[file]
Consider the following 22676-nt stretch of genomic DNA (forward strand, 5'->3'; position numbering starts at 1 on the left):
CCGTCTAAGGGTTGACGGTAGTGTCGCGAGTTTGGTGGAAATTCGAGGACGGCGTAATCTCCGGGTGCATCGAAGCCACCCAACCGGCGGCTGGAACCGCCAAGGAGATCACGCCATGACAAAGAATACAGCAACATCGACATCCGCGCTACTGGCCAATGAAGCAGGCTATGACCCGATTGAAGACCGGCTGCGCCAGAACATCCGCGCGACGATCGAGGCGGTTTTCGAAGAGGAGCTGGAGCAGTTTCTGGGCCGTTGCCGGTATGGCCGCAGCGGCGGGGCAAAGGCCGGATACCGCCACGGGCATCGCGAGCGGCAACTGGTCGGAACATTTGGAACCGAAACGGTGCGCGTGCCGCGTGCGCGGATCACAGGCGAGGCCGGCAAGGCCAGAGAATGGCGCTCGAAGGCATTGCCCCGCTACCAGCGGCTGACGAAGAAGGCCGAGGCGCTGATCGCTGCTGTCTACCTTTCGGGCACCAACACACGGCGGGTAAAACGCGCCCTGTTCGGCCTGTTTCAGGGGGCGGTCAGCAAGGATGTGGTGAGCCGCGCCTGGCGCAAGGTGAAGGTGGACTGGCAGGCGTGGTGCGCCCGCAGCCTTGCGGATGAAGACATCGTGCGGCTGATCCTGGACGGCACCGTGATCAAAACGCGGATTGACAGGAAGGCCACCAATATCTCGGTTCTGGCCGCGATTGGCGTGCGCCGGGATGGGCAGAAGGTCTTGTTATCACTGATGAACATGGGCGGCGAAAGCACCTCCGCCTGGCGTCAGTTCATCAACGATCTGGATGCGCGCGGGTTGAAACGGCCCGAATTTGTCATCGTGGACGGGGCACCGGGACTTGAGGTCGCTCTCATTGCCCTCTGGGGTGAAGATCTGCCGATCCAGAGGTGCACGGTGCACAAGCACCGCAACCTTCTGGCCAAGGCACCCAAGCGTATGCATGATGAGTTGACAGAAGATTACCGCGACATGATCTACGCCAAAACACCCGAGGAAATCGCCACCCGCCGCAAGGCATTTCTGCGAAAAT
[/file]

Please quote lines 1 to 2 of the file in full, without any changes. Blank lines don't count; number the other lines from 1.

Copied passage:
Consider the following 22676-nt stretch of genomic DNA (forward strand, 5'->3'; position numbering starts at 1 on the left):
CCGTCTAAGGGTTGACGGTAGTGTCGCGAGTTTGGTGGAAATTCGAGGACGGCGTAATCTCCGGGTGCATCGAAGCCACCCAACCGGCGGCTGGAACCGCCAAGGAGATCACGCCATGACAAAGAATACAGCAACATCGACATCCGCGCTACTGGCCAATGAAGCAGGCTATGACCCGATTGAAGACCGGCTGCGCCAGAACATCCGCGCGACGATCGAGGCGGTTTTCGAAGAGGAGCTGGAGCAGTTTCTGGGCCGTTGCCGGTATGGCCGCAGCGGCGGGGCAAAGGCCGGATACCGCCACGGGCATCGCGAGCGGCAACTGGTCGGAACATTTGGAACCGAAACGGTGCGCGTGCCGCGTGCGCGGATCACAGGCGAGGCCGGCAAGGCCAGAGAATGGCGCTCGAAGGCATTGCCCCGCTACCAGCGGCTGACGAAGAAGGCCGAGGCGCTGATCGCTGCTGTCTACCTTTCGGGCACCAACACACGGCGGGTAAAACGCGCCCTGTTCGGCCTGTTTCAGGGGGCGGTCAGCAAGGATGTGGTGAGCCGCGCCTGGCGCAAGGTGAAGGTGGACTGGCAGGCGTGGTGCGCCCGCAGCCTTGCGGATGAAGACATCGTGCGGCTGATCCTGGACGGCACCGTGATCAAAACGCGGATTGACAGGAAGGCCACCAATATCTCGGTTCTGGCCGCGATTGGCGTGCGCCGGGATGGGCAGAAGGTCTTGTTATCACTGATGAACATGGGCGGCGAAAGCACCTCCGCCTGGCGTCAGTTCATCAACGATCTGGATGCGCGCGGGTTGAAACGGCCCGAATTTGTCATCGTGGACGGGGCACCGGGACTTGAGGTCGCTCTCATTGCCCTCTGGGGTGAAGATCTGCCGATCCAGAGGTGCACGGTGCACAAGCACCGCAACCTTCTGGCCAAGGCACCCAAGCGTATGCATGATGAGTTGACAGAAGATTACCGCGACATGATCTACGCCAAAACACCCGAGGAAATCGCCACCCGCCGCAAGGCATTTCTGCGAAAAT